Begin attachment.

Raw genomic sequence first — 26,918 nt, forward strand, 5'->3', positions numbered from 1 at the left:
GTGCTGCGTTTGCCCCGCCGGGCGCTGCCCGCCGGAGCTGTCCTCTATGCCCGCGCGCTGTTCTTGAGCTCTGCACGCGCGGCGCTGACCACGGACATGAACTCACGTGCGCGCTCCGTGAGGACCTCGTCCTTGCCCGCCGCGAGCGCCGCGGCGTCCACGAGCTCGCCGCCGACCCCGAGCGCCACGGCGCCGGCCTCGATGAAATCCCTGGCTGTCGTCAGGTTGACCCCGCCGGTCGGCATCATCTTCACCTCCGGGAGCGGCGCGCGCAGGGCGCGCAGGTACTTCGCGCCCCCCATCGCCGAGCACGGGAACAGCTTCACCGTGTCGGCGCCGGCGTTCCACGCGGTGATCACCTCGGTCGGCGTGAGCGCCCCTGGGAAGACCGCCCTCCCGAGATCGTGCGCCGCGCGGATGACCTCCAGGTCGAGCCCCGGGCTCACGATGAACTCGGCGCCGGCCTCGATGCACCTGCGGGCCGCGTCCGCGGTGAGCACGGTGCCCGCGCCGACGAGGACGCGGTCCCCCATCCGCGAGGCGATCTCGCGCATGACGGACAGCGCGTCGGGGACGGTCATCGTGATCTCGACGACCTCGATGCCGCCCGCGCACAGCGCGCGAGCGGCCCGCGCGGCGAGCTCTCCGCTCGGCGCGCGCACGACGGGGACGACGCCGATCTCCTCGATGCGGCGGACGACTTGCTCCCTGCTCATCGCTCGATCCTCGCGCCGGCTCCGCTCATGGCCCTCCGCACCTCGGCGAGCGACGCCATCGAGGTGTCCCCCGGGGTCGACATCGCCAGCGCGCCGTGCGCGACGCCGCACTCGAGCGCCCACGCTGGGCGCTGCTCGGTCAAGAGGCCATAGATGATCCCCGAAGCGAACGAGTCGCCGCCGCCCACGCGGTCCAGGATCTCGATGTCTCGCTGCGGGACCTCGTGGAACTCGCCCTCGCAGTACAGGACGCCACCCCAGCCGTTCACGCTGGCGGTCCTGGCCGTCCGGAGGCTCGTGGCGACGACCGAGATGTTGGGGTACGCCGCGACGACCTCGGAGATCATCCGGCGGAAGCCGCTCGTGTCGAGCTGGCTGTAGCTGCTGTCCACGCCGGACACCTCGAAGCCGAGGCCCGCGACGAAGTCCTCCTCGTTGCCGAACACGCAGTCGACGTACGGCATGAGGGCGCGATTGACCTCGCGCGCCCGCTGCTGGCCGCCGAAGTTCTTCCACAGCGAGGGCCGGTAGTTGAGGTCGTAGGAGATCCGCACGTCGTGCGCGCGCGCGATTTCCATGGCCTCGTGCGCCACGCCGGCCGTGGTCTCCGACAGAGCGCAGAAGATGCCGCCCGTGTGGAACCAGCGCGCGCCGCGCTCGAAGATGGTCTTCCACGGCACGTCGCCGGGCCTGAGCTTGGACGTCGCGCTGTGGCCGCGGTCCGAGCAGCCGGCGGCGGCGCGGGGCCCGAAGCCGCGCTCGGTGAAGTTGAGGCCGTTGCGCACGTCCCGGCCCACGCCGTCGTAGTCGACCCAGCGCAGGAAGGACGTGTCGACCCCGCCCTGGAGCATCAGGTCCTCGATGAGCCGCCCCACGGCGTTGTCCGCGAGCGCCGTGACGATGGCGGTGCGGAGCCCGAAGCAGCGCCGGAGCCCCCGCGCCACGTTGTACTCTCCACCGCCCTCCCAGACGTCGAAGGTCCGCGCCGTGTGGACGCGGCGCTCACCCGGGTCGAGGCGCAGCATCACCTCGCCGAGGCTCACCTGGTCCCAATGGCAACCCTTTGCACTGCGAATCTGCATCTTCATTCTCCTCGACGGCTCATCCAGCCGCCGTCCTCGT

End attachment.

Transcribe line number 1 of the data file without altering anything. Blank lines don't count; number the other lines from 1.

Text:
Raw genomic sequence first — 26,918 nt, forward strand, 5'->3', positions numbered from 1 at the left: